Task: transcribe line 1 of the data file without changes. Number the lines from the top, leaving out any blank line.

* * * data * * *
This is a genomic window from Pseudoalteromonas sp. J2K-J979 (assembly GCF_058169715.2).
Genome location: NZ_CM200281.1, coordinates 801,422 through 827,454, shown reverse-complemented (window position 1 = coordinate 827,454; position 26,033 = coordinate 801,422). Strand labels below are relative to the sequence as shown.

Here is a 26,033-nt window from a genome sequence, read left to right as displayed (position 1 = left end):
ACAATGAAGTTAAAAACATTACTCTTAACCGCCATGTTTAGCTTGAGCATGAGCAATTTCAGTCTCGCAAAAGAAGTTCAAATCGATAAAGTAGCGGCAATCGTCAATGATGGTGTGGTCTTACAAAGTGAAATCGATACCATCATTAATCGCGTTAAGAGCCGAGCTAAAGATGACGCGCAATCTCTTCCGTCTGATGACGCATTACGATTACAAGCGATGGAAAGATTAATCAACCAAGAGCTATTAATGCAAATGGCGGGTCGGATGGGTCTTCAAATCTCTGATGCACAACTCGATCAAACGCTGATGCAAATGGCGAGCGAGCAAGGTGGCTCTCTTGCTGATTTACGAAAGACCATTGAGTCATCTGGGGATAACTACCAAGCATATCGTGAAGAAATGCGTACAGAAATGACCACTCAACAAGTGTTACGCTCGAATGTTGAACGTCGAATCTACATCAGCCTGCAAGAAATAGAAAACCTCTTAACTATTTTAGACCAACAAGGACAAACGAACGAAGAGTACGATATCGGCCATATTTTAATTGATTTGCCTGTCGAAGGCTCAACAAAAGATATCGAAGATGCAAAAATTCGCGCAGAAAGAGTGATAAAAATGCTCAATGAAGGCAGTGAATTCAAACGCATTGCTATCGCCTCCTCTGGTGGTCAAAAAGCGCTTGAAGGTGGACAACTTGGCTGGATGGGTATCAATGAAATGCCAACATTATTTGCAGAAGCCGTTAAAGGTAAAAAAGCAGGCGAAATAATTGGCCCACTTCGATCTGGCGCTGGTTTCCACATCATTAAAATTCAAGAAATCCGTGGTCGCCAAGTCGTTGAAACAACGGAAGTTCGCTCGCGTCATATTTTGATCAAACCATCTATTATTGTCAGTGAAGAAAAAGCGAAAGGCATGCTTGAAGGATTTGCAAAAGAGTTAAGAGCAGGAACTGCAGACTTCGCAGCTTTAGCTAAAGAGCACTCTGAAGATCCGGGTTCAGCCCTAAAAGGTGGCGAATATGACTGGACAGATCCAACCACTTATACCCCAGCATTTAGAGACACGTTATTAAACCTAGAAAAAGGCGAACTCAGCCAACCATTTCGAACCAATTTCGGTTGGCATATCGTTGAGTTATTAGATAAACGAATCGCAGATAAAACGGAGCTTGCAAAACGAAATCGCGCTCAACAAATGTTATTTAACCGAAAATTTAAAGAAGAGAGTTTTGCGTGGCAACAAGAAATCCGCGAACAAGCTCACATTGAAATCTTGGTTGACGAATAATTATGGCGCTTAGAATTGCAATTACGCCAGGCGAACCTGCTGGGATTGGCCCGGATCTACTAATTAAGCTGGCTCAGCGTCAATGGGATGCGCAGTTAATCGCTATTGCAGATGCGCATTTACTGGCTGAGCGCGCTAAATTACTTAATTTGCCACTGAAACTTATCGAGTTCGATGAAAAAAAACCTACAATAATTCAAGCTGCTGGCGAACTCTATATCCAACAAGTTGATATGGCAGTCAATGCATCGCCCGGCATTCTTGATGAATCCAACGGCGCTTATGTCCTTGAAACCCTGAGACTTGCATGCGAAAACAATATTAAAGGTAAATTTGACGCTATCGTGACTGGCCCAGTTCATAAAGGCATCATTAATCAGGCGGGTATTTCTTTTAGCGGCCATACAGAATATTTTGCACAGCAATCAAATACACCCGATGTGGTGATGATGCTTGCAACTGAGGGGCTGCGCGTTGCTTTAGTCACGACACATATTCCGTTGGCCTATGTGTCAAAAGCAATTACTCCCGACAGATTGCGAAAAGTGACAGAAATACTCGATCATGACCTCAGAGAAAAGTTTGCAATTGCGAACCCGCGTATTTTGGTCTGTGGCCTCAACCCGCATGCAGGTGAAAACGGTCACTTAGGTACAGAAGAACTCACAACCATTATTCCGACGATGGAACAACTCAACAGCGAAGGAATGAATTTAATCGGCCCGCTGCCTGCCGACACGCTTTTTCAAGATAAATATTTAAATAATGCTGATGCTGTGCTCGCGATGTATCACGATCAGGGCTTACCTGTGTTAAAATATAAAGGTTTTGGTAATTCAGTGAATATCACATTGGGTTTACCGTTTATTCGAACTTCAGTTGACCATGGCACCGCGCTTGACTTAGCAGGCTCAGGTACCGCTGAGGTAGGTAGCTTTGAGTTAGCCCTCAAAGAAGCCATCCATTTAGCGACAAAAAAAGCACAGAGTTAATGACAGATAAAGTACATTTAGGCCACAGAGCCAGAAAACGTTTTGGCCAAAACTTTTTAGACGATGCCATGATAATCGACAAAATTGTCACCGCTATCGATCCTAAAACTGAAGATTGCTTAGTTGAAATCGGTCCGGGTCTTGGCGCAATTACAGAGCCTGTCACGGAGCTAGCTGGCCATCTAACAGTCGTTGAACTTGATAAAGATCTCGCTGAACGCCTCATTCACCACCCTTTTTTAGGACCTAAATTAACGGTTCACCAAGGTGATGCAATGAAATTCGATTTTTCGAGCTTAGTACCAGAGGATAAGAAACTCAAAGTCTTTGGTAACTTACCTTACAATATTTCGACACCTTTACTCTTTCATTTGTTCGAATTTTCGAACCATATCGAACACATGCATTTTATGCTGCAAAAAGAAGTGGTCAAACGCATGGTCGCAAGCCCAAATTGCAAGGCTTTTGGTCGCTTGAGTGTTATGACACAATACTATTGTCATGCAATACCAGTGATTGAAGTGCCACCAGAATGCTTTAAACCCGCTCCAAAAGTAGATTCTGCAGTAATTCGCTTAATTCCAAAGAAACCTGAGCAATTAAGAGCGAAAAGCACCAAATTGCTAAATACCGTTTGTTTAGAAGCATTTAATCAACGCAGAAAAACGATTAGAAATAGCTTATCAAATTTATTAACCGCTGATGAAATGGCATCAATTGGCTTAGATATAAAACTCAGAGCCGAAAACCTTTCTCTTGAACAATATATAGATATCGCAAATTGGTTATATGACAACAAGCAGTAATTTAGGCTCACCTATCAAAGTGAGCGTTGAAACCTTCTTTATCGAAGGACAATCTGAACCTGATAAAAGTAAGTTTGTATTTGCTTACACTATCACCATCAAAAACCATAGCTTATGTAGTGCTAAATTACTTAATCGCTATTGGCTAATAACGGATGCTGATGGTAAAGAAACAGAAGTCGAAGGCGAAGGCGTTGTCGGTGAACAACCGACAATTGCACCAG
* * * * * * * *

This is a genomic window from Pseudoalteromonas sp. J2K-J979 (assembly GCF_058169715.2).